I hope that I can transfer some of the wonder of the time and place component of photography to those who see my pictures.  I find that I can still feel the breezes or hear the sounds associated with images I’ve made.  Perhaps you as the viewer can at least imagine the same.  While no picture can capture 100% of “being there” the greatest compliment for me would be to find that my images “jumpstart” emotion and imagination.   Isn’t that the idea behind any art after all?  Inspiration?  Appreciation?

* * * * * * * * * * * * * * * * * * * * * * * * * * * * * * * * * * * * * * * * * * * * * * * * * * * * * * * *

This website is a visual roadmap, a small sample of the beautiful places I’ve seen here in Colorado and some travels out of the state.  I’ve done my best to show these places exactly as I saw them at the time; striving to do justice by realistically catching the moment, light, or mood through the lens.

I say “sample” because I’d usually been either without my camera or hadn’t taken the time necessary to adequately capture the scene presented in front of me.  I took a lot of poor pictures in a rush; most were just plain awful!  This harsh self-critiquing has served as motivation for me, experience can be the best possible teacher.  I realized I needed to learn patience.  I came to understand the importance of waiting for the right light or the right time of day.  I needed to make the appropriate effort to be at the right place at the right moment.  I was determined to learn from making mistakes.

By in large this collection of images represents only the last few years of my photographic efforts.  For most of my first 10-12 years after moving to Colorado I was always on the go; I felt I had to climb quickly and ski fast.  As a result I seldom paused for anything more than a snapshot.  Eventually though I began to take my time in the mountains, appreciating the environment around me with an eye increasingly dedicated to photographic composition and process.  Perhaps I’ve matured.  More likely I can’t climb as quickly or ski as fast as I once did…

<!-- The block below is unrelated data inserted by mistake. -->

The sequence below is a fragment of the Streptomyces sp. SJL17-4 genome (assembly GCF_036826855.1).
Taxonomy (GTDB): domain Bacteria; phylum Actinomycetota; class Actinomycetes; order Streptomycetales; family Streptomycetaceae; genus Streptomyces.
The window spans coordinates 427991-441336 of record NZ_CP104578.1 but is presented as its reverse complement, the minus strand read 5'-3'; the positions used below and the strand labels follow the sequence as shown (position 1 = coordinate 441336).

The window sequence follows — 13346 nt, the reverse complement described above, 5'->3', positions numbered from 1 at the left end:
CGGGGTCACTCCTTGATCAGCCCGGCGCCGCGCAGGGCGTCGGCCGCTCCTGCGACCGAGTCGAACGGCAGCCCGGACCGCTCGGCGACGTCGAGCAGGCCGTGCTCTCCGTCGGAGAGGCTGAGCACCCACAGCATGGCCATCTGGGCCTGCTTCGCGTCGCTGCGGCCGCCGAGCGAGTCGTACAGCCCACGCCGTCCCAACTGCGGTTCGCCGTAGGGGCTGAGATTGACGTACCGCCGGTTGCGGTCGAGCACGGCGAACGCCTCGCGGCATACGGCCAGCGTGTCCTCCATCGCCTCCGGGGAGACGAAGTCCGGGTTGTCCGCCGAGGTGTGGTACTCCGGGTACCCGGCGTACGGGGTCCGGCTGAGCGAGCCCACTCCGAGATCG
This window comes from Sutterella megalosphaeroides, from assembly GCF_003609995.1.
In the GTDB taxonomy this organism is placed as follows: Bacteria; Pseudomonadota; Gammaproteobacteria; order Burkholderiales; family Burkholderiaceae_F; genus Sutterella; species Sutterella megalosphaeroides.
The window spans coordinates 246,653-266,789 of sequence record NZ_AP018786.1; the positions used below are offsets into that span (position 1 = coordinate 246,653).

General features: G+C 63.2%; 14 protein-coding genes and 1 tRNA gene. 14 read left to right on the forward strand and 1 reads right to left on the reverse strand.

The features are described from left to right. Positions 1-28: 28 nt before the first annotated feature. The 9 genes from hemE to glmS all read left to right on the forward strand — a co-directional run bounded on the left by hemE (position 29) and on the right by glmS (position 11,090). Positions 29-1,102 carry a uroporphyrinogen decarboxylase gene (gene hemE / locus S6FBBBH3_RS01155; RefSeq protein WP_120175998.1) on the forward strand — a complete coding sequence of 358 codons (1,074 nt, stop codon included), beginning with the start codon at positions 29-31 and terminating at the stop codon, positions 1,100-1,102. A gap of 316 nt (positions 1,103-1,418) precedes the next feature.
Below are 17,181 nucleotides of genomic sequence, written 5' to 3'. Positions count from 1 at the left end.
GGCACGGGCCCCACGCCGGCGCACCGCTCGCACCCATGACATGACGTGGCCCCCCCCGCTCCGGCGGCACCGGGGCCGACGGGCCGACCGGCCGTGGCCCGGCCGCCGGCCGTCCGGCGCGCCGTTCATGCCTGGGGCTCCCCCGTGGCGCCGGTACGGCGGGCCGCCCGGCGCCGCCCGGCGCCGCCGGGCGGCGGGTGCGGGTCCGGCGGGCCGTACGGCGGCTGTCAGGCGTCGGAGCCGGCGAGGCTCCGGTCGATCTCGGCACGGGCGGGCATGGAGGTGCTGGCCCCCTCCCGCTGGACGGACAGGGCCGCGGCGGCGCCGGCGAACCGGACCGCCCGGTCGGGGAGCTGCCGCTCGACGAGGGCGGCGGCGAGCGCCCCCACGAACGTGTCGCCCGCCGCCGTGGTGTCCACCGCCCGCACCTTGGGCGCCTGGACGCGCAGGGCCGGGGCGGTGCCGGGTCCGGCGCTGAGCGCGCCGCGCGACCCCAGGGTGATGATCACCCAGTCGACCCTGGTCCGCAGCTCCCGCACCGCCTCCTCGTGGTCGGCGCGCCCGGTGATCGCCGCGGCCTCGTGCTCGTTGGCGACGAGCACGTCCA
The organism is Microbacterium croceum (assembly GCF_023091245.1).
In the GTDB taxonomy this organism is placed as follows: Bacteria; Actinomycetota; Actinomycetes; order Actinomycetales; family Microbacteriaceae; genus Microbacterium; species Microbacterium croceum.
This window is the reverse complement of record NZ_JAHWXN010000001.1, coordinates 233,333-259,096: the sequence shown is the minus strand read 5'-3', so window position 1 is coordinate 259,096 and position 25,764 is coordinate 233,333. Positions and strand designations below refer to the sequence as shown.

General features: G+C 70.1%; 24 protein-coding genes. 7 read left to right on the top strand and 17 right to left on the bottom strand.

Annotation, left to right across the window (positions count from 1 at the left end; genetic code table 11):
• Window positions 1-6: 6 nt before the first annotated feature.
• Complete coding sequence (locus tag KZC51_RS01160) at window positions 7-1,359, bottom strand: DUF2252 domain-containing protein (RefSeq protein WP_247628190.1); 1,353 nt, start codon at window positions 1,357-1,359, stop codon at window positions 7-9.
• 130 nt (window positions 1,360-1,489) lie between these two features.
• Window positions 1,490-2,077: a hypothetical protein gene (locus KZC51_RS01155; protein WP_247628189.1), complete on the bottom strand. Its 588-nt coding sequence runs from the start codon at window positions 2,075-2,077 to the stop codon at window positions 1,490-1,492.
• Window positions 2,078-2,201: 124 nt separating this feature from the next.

For all that I must say I have so much more to learn about photography.  I strive for continued improvement.  I learn by looking at others work.  There are so many great landscape artists to emulate – professionals like Marc and David Muench, Galen Rowell, John Fielder, Ansel Adams (of course),  and numbers of aspiring photographers like myself.  The list is endless – and yet I hope to develop something unique in my own imagery.  I hope you enjoy my effort to share some of what I’ve learned on the pages of this website, and thanks for stopping by!

2 Responses to Thoughts

  1. JOLENE HEAD says:

    David, we are so excited for you. Your work is beautiful and it makes us miss our mountains and our dear friends back in Colorado. I am/ will be looking for your book. In the mean time, I am sure I will find your work hanging in our home and in our office. So even though we are thousands of miles away from “OUR” Colorado and the Rockies, we will be able to transport our selves though your eyes and you camera lens. We are so grateful you have decided to share your passion for photography, and we wish you all the best in your quest to capture the light. Aloha!!!

    • David Korn says:

      Jolene, thank you so much for the kind words. It’s nice to know I can bring a little of CO to you guys all the way across 1/2 the Pacific. Your response is exactly why I put the site together, to share with others those great things I’m fortunate to have seen. It’s a fun project for sure!

Leave a Reply

Fill in your details below or click an icon to log in:

WordPress.com Logo

You are commenting using your WordPress.com account. Log Out / Change )

Twitter picture

You are commenting using your Twitter account. Log Out / Change )

Facebook photo

You are commenting using your Facebook account. Log Out / Change )

Google+ photo

You are commenting using your Google+ account. Log Out / Change )

Connecting to %s